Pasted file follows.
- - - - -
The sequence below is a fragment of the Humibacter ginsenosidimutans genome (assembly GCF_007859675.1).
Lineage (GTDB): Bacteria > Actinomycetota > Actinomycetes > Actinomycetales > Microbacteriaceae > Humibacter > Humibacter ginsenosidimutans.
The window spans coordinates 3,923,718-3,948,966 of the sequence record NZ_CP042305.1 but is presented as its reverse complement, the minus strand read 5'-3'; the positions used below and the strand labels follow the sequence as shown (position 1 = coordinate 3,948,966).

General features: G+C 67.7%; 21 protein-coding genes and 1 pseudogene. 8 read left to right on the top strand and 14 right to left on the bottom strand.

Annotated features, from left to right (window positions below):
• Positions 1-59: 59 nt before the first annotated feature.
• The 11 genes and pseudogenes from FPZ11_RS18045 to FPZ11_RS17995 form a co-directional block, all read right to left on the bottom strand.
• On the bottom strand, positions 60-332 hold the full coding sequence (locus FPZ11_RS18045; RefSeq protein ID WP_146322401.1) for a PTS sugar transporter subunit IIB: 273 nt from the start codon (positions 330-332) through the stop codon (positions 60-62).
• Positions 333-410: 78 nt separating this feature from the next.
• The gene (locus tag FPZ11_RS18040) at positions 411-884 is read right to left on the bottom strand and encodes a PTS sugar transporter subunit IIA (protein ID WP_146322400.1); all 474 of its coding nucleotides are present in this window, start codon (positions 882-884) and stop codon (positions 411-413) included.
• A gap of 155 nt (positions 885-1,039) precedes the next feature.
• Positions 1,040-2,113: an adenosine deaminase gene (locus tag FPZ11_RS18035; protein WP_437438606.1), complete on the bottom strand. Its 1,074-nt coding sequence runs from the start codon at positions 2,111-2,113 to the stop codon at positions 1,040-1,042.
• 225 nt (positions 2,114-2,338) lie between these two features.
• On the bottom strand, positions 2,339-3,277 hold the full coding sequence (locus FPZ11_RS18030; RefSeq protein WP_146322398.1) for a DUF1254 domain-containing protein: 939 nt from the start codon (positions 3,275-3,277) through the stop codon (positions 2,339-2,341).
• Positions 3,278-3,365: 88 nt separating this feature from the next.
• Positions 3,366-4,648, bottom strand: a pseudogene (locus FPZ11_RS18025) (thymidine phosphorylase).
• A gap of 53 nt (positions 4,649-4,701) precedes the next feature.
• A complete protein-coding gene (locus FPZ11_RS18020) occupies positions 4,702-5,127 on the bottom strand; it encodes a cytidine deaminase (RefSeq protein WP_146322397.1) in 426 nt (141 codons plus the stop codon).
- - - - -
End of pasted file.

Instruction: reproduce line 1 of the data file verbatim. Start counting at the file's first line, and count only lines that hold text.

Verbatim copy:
The sequence below is a fragment of the Humibacter ginsenosidimutans genome (assembly GCF_007859675.1).